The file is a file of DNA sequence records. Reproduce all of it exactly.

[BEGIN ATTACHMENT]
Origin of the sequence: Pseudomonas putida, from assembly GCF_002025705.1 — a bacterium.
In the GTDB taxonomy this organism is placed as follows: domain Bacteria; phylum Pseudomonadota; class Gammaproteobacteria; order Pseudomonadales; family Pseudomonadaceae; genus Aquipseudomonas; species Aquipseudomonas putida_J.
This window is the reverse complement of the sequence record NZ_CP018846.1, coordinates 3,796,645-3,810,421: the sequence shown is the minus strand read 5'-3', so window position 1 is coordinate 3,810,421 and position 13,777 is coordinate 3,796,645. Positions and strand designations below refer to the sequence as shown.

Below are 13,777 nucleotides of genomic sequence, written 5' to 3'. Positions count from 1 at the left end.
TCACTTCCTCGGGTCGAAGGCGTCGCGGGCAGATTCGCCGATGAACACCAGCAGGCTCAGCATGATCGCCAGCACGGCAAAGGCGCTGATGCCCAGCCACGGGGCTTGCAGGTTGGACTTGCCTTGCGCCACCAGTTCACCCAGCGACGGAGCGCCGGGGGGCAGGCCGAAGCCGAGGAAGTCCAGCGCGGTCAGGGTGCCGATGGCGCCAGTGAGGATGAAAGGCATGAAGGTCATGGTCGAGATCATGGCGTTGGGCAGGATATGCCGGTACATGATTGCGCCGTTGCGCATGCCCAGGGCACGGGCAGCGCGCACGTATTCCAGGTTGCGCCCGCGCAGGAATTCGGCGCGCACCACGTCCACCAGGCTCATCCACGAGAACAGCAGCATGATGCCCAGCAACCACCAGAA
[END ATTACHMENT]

Origin of the sequence: Pseudomonas putida, from assembly GCF_002025705.1 — a bacterium.
In the GTDB taxonomy this organism is placed as follows: domain Bacteria; phylum Pseudomonadota; class Gammaproteobacteria; order Pseudomonadales; family Pseudomonadaceae; genus Aquipseudomonas; species Aquipseudomonas putida_J.
This window is the reverse complement of the sequence record NZ_CP018846.1, coordinates 3,796,645-3,810,421: the sequence shown is the minus strand read 5'-3', so window position 1 is coordinate 3,810,421 and position 13,777 is coordinate 3,796,645. Positions and strand designations below refer to the sequence as shown.

Below are 13,777 nucleotides of genomic sequence, written 5' to 3'. Positions count from 1 at the left end.
TCACTTCCTCGGGTCGAAGGCGTCGCGGGCAGATTCGCCGATGAACACCAGCAGGCTCAGCATGATCGCCAGCACGGCAAAGGCGCTGATGCCCAGCCACGGGGCTTGCAGGTTGGACTTGCCTTGCGCCACCAGTTCACCCAGCGACGGAGCGCCGGGGGGCAGGCCGAAGCCGAGGAAGTCCAGCGCGGTCAGGGTGCCGATGGCGCCAGTGAGGATGAAAGGCATGAAGGTCATGGTCGAGATCATGGCGTTGGGCAGGATATGCCGGTACATGATTGCGCCGTTGCGCATGCCCAGGGCACGGGCAGCGCGCACGTATTCCAGGTTGCGCCCGCGCAGGAATTCGGCGCGCACCACGTCCACCAGGCTCATCCACGAGAACAGCAGCATGATGCCCAGCAACCACCAGAA